As part of their celebration of Black History Month, the Moorland-Spingarn Research Center at Howard University hosted a discussion panel on Feb. 6 entitled, “Washington, D.C. and the Free South Africa Movement: A Retrospective,” detailing the involvement of D.C.’s political activist community in the anti-apartheid movement.
The event was co-sponsored by The Ronald W. Walters Leadership and Public Policy Center, and included former Congressman Ronald Dellums and Dr. Sylvia I. B. Hill, a professor at University of the District of Columbia and board member of TransAfrica. Dr. Howard Dodson, director of the Howard research center, served as the panel’s moderator.
Hill was the secretary general of the North American delegation to the sixth Pan-African Congress in Tanzania in 1974, and served on the steering committee of the Free South African Movement. She led the campaign of civil disobedience that catalyzed the escalation of anti-apartheid protests in the United States and worldwide. She also played an integral role in organizing Nelson Mandela’s first visit to the U.S.
“One of the important points about that period was that while we were beginning to get somewhat a larger lump of people engaged in Pan-African ideas, most people had not been to Africa,” said Hill. “Most people had very little idea about what was going on in South Africa. “
“It is really important, I always feel, that we know that movements don’t just happen,” she added. “People have objectives, they plan and strategize ways to implement social change and it takes a lot of work to make it happen.”
Hill credited part of the success of the anti-apartheid campaign to the support it received from the U.S government, private think tanks, and corporate funding.
“It was a very complex force of power that we had to try and defeat, and no one organization can do that,” she said.
In addition, the campaign against apartheid in South Africa had organizations including Trans-Africa and the Washington Office on Africa doing an immense amount of work on Capitol Hill. These groups advocated and created forums to build “congress among ordinary working people,” Hill said.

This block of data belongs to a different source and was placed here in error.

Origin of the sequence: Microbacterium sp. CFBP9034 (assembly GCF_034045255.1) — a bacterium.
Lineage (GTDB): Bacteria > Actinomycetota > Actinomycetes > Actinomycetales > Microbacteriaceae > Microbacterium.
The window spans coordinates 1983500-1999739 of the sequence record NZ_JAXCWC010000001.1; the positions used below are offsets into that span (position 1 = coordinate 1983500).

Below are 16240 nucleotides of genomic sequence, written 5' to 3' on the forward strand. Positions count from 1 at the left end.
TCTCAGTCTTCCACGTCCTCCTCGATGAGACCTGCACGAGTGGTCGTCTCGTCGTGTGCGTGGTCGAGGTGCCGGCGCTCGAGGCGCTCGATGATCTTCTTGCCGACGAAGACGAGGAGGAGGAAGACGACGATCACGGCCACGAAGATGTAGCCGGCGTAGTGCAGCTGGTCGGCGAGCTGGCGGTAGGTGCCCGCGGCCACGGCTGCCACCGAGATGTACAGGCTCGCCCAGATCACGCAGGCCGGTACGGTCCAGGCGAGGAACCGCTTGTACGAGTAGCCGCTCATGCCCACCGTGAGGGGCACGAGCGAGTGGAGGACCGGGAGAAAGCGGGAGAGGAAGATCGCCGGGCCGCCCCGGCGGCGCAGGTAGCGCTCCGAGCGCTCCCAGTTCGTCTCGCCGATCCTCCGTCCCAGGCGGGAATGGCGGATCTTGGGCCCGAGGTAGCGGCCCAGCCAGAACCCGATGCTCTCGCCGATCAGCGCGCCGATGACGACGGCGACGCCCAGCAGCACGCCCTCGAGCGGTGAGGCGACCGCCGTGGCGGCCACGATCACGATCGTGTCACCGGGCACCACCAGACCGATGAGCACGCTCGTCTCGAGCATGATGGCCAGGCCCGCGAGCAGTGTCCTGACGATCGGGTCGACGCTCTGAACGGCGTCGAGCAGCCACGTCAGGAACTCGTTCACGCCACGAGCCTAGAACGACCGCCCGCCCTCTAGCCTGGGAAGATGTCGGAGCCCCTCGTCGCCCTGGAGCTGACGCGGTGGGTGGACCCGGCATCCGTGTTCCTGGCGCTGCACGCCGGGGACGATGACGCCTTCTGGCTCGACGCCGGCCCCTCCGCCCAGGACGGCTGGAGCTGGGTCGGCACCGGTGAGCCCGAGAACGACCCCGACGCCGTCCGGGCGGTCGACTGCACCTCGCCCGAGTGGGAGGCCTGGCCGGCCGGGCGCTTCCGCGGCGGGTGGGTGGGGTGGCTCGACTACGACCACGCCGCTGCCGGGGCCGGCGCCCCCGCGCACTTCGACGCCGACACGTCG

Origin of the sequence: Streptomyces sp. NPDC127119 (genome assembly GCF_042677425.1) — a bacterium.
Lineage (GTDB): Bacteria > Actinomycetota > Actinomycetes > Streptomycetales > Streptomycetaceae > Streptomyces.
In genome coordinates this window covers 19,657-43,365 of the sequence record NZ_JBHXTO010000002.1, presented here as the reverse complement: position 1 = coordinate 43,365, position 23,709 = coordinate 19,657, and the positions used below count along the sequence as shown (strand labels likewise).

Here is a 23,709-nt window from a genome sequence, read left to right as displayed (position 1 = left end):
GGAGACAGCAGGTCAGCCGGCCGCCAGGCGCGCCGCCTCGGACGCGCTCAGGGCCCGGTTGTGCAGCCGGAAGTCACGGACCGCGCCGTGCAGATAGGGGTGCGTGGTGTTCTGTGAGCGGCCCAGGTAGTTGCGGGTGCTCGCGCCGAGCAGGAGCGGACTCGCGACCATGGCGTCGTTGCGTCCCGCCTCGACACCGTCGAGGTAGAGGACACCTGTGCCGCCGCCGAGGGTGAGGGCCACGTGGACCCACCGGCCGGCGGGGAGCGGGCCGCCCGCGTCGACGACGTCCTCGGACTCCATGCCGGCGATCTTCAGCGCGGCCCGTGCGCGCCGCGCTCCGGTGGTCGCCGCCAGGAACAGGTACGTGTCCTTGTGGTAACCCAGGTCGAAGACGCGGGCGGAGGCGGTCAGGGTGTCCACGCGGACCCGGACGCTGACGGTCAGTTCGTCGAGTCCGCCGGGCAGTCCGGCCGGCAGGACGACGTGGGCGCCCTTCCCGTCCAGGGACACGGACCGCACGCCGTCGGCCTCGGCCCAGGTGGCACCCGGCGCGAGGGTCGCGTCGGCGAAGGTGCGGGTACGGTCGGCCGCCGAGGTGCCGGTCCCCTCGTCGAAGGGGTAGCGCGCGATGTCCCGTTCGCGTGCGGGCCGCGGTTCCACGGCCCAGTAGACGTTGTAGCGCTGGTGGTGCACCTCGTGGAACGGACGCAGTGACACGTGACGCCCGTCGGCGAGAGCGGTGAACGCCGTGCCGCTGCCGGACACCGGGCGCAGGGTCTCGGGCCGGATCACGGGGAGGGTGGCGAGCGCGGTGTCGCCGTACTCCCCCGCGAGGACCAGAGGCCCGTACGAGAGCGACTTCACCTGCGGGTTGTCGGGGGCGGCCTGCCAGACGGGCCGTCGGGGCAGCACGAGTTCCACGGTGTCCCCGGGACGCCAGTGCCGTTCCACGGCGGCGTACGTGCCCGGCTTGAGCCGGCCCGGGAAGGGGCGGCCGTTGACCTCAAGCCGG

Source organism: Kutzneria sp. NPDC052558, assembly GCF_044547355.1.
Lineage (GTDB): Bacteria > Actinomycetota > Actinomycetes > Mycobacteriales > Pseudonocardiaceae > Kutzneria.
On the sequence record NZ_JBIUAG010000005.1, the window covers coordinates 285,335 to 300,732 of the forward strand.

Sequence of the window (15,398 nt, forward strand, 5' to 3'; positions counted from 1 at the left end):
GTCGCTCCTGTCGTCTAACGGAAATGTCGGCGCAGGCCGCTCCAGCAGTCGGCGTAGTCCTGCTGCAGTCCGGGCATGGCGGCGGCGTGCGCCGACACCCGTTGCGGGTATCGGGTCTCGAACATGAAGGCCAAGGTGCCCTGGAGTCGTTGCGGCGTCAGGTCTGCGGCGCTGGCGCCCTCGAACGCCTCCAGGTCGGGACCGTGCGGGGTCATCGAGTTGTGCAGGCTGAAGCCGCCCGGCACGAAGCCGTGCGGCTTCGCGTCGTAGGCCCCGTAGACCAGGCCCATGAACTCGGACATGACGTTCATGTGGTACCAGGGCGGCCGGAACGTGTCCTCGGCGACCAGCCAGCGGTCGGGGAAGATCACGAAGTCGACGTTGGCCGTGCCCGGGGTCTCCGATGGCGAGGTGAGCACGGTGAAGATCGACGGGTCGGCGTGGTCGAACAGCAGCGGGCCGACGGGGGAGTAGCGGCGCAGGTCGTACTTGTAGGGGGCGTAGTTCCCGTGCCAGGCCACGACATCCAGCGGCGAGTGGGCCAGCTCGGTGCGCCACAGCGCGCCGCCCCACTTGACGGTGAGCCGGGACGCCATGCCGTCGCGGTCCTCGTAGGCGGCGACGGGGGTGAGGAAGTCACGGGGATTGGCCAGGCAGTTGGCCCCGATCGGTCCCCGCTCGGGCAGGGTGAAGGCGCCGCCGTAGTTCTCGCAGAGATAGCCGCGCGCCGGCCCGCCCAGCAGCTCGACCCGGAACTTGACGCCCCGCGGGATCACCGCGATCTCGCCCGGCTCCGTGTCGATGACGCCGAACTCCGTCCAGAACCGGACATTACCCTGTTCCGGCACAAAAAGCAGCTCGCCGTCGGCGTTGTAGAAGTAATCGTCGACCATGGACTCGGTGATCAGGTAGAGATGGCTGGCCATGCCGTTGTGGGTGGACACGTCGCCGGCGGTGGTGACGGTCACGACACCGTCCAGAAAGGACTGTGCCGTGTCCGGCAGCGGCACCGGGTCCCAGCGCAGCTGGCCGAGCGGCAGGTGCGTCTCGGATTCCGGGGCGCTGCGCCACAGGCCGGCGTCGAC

Dellums played a key role in the Free South African Movement, particularly with his emphasis on divestment in corporations doing business in South Africa. He served in the House of Representatives for 28 years as a Democratic congressman from northern California, during which time he was the chair of the House District of Columbia Committee and later the House Armed Services Committee.
Upon his election to Congress, Dellums said he was given a vehicle that would allow him to challenge apartheid in South Africa.
“In November 1970, the largest group of African American elected to the United States Congress since reconstruction came forward,” Dellums recalled. “There were 13 of us, we looked at each other and we organized the Congressional Black Caucus.”
Dellums also recalled a meeting with a militant group of Black workers from Polaroid Corporation who traveled from New England and demanded to meet with the Black Caucus. During the meeting, Dellums said that Caucus members were shown Polaroid pictures of “pass books” that Blacks in South Africa were forced to show when challenged.
From that meeting came anti-apartheid legislation introduced by Dellums in 1972 that, among other sanctions, embraced the idea of disinvestment and economic disengagement from South Africa. The caucus also attempted to convince President Richard Nixon to use his executive authority to impose disinvestment of American corporation doing business in South Africa.
“It became very clear that President Nixon wasn’t interested in taking that step,” said Dellums, whose political stance would earn him a spot on the president’s “enemies list.”
Dellums’ anti-apartheid legislation would not be passed until 1986, and even then faced a veto from President Ronald Regan which was overridden by Congress. However, the sanctions placed on South Africa as a result of the law were credited with a role in ending apartheid in the early 1990s.
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